Temel Atacocugu was shot nine times on 15 March last year.
"Please don't hate us, because we are innocent people and we just want a good life ... New Zealand is our house too."
That is his message to New Zealand in his latest interview with RNZ, as the country prepares to mark one year since the attacks on Al Noor and Linwood mosques in Christchurch that left 51 people dead and many more injured and traumatised.
Temel has been in and out of surgery and counselling ever since, and RNZ's Checkpoint has been documenting his struggles and victories.
Watch the full video report here:
"I have nine bullets in my body," Temel said in his first interview in early April 2019. "I have injuries on my face, on my arm, my right knee, and my left legs ... and then between my hips."
He had just been transferred to Burwood hospital from Christchurch hospital, where he was struggling to deal with the noise. It was too much like the sounds inside the Al Noor Mosque on 15 March.
"When I heard the sounds outside ... everybody stopped and tried to understand what was going on."
"When I looked I saw the gunman ... targeting me."
At the time, Temel was hopeful for the future and despite the stitches in the side of his mouth where the first bullet hit, he regularly smiled when he spoke. His eyes would light up when chatting about football, one of his passions.
"Already I see my future is bright ... I feel reborn," he said. "My new birthday is the 15th of March, 2019."
That hope would be tested as the months wore on. Temel would regularly return to hospital for more surgeries and appointments with his physiotherapist Helen at the CDHB.
He also committed to regularly returning to the Al Noor mosque, despite being physically in pain and still struggling mentally.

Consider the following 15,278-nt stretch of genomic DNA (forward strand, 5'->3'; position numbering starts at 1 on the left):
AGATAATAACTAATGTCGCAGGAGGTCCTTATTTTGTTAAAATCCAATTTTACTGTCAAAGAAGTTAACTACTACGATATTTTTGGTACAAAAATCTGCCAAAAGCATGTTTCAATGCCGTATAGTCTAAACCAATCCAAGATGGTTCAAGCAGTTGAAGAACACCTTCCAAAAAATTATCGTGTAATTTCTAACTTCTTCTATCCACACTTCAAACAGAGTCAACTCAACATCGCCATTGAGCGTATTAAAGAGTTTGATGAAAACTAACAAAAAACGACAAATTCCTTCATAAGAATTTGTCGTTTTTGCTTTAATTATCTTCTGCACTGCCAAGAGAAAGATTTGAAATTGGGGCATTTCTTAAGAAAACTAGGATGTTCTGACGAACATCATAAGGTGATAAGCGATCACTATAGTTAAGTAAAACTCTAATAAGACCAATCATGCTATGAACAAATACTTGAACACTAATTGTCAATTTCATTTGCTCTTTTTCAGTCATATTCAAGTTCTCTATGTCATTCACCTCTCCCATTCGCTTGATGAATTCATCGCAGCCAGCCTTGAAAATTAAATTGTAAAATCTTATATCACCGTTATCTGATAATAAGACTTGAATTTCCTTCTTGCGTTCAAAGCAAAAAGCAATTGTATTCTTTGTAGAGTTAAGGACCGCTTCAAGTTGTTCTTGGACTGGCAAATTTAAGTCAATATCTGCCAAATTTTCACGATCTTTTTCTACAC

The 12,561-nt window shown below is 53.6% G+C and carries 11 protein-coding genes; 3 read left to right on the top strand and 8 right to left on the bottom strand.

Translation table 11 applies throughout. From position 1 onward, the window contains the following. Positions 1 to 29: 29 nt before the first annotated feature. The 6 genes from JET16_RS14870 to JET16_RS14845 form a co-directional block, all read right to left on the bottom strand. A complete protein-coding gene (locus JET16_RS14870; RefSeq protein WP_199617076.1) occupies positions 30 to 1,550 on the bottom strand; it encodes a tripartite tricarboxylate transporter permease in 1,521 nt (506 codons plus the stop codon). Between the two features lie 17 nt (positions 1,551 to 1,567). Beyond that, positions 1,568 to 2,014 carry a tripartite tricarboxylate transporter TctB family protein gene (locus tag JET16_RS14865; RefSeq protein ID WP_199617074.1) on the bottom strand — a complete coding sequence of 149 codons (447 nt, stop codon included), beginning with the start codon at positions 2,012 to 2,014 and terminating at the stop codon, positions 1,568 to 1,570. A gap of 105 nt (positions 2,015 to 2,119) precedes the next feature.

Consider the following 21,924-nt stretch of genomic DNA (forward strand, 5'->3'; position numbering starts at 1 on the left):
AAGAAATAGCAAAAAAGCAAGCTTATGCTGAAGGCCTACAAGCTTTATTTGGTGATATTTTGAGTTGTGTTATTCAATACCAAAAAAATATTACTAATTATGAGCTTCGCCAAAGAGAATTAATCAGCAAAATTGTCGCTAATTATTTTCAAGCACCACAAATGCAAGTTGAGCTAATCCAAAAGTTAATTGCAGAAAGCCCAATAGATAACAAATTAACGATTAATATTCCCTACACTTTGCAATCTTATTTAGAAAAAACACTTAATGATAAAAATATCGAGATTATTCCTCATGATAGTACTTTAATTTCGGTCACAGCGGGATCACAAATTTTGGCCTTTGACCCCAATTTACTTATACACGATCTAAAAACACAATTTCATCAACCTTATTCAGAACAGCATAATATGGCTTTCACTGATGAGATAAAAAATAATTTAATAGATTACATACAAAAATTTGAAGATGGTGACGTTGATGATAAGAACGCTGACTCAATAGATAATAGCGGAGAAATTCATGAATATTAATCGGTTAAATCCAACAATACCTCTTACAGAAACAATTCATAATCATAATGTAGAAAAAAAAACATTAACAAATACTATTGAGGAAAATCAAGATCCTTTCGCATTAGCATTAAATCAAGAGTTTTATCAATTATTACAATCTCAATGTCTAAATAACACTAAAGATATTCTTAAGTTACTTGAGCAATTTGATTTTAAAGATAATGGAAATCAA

"This is my second time, but every time I come I need to take some kind of pill to calm down because I'm quite nervous to come here," said Temel in late April.
"But every time I come here gets easier."
A consistent concern for him over the past year has been money. Temel was co-owner ot Ottoman Kebabs, a small kebab shop in the ENTX Hoyts complex in central Christchurch.
He was already working long hours, but since the shooting has had to stay at home due to his injuries. As of March 2020 he has not been able to return to work, and was reliant on ACC to survive.
Temel would not be able to go back to work any time soon. He and his business partner, who was having to work even harder, had to employ more staff.
"The problem is we have to support two more people ... so all profit is going to staff," he said.
"I can't go back to the work at the moment, I can't look after the business ... my business partner has two businesses so he is also tired."
One year on, Temel has some tough decisions ahead.
"I was a happy and social person", he said. "I want to be happy again."
"I hope this never happens again ... any violence is not nice."
Temel said he was looking at potentially selling his business, and using the proceeds to help pay down a mortgage on a house he is hoping to purchase, though a final decision on that is yet to be made.
He also hopes to improve his relationship with his two teenage children.
"My priority has been to look after myself first, but ... I want to fix my relationship with my kids.
"When I'm motivated I'm happy, and when I'm happy I'm a good father but of course when [I'm] on...antidepressants or pain relief ... it is difficult for me," he says.
"But slowly, slowly ... [I will] develop the relationships around me."